Bach’s little Prelude in C Major was the piece which really prompted my definite decision to become a pianist by profession. His French Suite no. 5 in G Major (BWV 816) is one of Bach’s most vivacious and optimistic-sounding compositions. Considered from our present-day viewpoint, the Suite represents a sort of musical tour through Europe. At the end of this Suite the listener has the feeling that he has spent a brief holiday respectively in each of several European countries, having gotten a sense and taste of the various temperaments, scents and rhythms of each.

By the age of 16 Brahms had become one of my greatest favourites. I had such reverence for him that for several years I did not even dare to learn his pieces or to play them. I began to do this only at age 22. The 7 Fantasies (op. 116) which I present on the CD was composed in 1892. This means that it counts among those late works of Brahms in which he paid much more attention to working in smaller forms but also to achieving, in these forms, an extremely intimate and intensive form of self-expression. The cycle in question here consists of 3 capriccios and 4 intermezzi. The capriccios produce a virtuosic and extroverted impression; the intermezzi, by contract, an impression of extreme lyricism and melancholy. In the case of Op. 116 it is the 4 intermezzi, with their enormous inner strength and melancholy air, that build up the emotional core of the cycle.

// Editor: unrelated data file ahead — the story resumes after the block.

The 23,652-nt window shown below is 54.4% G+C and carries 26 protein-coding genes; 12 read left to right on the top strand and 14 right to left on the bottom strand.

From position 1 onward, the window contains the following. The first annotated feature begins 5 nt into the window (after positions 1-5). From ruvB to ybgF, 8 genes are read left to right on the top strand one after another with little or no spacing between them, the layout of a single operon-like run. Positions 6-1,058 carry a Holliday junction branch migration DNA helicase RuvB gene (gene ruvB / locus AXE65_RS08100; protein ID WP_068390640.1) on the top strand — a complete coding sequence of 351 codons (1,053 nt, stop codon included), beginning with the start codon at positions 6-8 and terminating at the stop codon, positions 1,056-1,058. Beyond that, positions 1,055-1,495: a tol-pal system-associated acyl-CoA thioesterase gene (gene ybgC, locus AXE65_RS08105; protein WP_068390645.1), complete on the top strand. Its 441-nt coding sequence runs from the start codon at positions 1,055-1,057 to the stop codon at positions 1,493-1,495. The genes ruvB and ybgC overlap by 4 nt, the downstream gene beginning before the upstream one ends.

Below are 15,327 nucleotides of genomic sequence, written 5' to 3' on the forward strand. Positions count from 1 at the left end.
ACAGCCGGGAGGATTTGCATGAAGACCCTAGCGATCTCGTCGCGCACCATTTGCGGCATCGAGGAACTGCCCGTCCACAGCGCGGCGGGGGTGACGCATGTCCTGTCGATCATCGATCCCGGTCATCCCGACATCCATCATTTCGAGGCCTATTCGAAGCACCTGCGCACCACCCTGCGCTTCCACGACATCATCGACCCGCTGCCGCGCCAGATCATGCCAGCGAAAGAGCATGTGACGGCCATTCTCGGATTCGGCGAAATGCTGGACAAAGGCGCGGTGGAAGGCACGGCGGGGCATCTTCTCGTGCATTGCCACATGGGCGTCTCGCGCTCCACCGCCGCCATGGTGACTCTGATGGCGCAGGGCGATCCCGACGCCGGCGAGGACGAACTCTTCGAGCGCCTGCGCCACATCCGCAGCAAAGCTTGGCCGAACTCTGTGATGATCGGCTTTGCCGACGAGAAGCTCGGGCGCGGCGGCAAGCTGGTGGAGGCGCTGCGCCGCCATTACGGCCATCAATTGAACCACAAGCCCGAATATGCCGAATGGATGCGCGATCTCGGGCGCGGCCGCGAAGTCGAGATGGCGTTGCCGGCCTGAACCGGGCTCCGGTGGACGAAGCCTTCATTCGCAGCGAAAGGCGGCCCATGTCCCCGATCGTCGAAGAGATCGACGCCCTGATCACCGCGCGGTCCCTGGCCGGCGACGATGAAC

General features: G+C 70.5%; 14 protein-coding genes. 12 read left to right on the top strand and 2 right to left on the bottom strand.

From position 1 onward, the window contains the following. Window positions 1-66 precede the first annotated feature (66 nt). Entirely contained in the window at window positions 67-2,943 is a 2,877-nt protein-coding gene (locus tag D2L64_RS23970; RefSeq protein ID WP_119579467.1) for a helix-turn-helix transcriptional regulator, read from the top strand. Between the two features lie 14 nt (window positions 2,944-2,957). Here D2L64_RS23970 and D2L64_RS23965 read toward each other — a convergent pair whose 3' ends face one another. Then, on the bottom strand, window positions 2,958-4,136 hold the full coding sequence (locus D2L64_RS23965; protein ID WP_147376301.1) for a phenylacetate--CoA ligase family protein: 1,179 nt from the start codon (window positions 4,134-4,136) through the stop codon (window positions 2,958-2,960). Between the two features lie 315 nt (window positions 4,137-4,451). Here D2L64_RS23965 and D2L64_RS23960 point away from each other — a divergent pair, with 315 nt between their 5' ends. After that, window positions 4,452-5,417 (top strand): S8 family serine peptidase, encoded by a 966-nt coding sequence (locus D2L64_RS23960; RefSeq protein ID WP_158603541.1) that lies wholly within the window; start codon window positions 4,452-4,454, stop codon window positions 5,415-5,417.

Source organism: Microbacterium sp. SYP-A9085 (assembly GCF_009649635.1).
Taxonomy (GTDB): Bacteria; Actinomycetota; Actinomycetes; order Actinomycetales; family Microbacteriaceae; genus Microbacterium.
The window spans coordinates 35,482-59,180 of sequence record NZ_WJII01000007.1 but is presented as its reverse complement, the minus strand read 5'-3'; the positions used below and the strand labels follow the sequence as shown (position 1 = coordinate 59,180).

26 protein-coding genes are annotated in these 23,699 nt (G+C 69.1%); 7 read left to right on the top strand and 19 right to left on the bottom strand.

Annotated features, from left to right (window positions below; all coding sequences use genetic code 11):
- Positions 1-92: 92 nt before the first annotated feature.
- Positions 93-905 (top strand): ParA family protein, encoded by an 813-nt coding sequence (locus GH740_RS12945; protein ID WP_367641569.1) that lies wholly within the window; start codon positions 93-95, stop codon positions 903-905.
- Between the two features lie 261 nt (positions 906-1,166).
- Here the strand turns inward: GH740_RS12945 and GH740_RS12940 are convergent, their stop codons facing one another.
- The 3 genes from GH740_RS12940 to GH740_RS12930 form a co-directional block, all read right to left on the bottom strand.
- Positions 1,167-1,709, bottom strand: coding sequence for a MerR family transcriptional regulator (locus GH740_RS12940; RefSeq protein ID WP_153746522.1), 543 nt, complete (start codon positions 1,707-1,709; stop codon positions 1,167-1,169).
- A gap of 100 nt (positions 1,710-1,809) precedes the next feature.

Eine Aufnahmesitzung im Klangstudio ist für einen Musiker ein ganz besonderes Erlebnis. Man sitzt in einem riesigen Raum vor einem Flügel und hat seine Noten auf einem Notenständer (oder auf dem Boden verstreut) liegen. In einem winzigen Raum daneben sitzt der Aufnahmetechniker, der den ganzen Prozess leitet und ab und zu einen witzigen, ermutigenden Kommentar über die Lautsprecher einwirft. Draußen ist es Oktober, und in der alten Abtei Marienmünster ist es sehr ruhig. Man kann sich kaum bessere Bedingungen vorstellen, um allein zu sein, sozusagen im Tête-à-tête" mit sich selbst. Und in dieser Situation, die so geeignet ist, das Schönste und Intimste zum Ausdruck zu bringen, fallen mir keine anderen Komponisten ein als die Männer, deren Werke auf dieser CD zu hören sind. Bach, Beethoven und Brahms: die Komponisten, die im deutschen Sprachraum oft als "die drei großen B's" bezeichnet werden. Die Figuren, die mich mein ganzes Leben lang begleitet haben.